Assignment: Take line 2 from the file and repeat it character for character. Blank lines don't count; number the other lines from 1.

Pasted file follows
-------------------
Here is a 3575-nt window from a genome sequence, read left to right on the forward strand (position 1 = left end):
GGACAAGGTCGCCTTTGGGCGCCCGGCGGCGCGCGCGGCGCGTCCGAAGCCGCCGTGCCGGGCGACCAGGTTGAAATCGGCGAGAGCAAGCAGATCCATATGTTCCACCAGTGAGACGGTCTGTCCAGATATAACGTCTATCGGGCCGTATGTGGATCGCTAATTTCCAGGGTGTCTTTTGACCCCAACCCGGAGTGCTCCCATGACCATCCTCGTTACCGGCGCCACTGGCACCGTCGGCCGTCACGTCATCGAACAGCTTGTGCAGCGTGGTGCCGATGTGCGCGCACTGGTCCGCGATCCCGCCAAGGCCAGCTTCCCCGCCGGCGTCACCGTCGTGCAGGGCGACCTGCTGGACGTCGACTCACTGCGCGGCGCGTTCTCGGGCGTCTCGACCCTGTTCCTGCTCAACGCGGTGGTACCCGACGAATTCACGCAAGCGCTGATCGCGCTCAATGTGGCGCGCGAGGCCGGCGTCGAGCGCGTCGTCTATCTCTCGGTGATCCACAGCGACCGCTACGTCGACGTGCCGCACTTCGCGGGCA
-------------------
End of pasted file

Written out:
GGACAAGGTCGCCTTTGGGCGCCCGGCGGCGCGCGCGGCGCGTCCGAAGCCGCCGTGCCGGGCGACCAGGTTGAAATCGGCGAGAGCAAGCAGATCCATATGTTCCACCAGTGAGACGGTCTGTCCAGATATAACGTCTATCGGGCCGTATGTGGATCGCTAATTTCCAGGGTGTCTTTTGACCCCAACCCGGAGTGCTCCCATGACCATCCTCGTTACCGGCGCCACTGGCACCGTCGGCCGTCACGTCATCGAACAGCTTGTGCAGCGTGGTGCCGATGTGCGCGCACTGGTCCGCGATCCCGCCAAGGCCAGCTTCCCCGCCGGCGTCACCGTCGTGCAGGGCGACCTGCTGGACGTCGACTCACTGCGCGGCGCGTTCTCGGGCGTCTCGACCCTGTTCCTGCTCAACGCGGTGGTACCCGACGAATTCACGCAAGCGCTGATCGCGCTCAATGTGGCGCGCGAGGCCGGCGTCGAGCGCGTCGTCTATCTCTCGGTGATCCACAGCGACCGCTACGTCGACGTGCCGCACTTCGCGGGCA